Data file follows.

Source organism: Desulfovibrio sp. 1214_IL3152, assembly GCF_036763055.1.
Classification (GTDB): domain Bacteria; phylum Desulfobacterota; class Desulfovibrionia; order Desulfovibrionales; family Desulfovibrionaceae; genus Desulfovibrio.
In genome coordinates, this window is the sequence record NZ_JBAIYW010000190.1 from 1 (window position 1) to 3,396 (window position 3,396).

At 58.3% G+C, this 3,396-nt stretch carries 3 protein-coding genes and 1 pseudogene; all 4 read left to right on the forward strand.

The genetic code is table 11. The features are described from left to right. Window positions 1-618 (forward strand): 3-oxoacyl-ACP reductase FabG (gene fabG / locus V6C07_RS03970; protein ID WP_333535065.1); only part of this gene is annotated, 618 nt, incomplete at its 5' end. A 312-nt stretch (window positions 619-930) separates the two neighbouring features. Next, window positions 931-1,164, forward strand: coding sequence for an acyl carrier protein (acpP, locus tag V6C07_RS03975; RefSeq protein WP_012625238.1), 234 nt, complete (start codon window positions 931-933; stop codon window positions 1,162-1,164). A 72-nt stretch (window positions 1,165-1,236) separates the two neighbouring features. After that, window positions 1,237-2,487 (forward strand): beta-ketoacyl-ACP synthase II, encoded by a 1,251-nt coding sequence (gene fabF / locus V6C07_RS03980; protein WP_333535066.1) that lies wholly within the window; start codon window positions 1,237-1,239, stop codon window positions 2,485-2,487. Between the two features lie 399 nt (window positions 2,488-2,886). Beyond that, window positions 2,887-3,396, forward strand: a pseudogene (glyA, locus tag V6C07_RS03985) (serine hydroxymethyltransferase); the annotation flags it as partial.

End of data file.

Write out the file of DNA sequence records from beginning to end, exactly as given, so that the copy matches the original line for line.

Source organism: Desulfovibrio sp. 1214_IL3152, assembly GCF_036763055.1.
Classification (GTDB): domain Bacteria; phylum Desulfobacterota; class Desulfovibrionia; order Desulfovibrionales; family Desulfovibrionaceae; genus Desulfovibrio.
In genome coordinates, this window is the sequence record NZ_JBAIYW010000190.1 from 1 (window position 1) to 3,396 (window position 3,396).

At 58.3% G+C, this 3,396-nt stretch carries 3 protein-coding genes and 1 pseudogene; all 4 read left to right on the forward strand.

The genetic code is table 11. The features are described from left to right. Window positions 1-618 (forward strand): 3-oxoacyl-ACP reductase FabG (gene fabG / locus V6C07_RS03970; protein ID WP_333535065.1); only part of this gene is annotated, 618 nt, incomplete at its 5' end. A 312-nt stretch (window positions 619-930) separates the two neighbouring features. Next, window positions 931-1,164, forward strand: coding sequence for an acyl carrier protein (acpP, locus tag V6C07_RS03975; RefSeq protein WP_012625238.1), 234 nt, complete (start codon window positions 931-933; stop codon window positions 1,162-1,164). A 72-nt stretch (window positions 1,165-1,236) separates the two neighbouring features. After that, window positions 1,237-2,487 (forward strand): beta-ketoacyl-ACP synthase II, encoded by a 1,251-nt coding sequence (gene fabF / locus V6C07_RS03980; protein WP_333535066.1) that lies wholly within the window; start codon window positions 1,237-1,239, stop codon window positions 2,485-2,487. Between the two features lie 399 nt (window positions 2,488-2,886). Beyond that, window positions 2,887-3,396, forward strand: a pseudogene (glyA, locus tag V6C07_RS03985) (serine hydroxymethyltransferase); the annotation flags it as partial.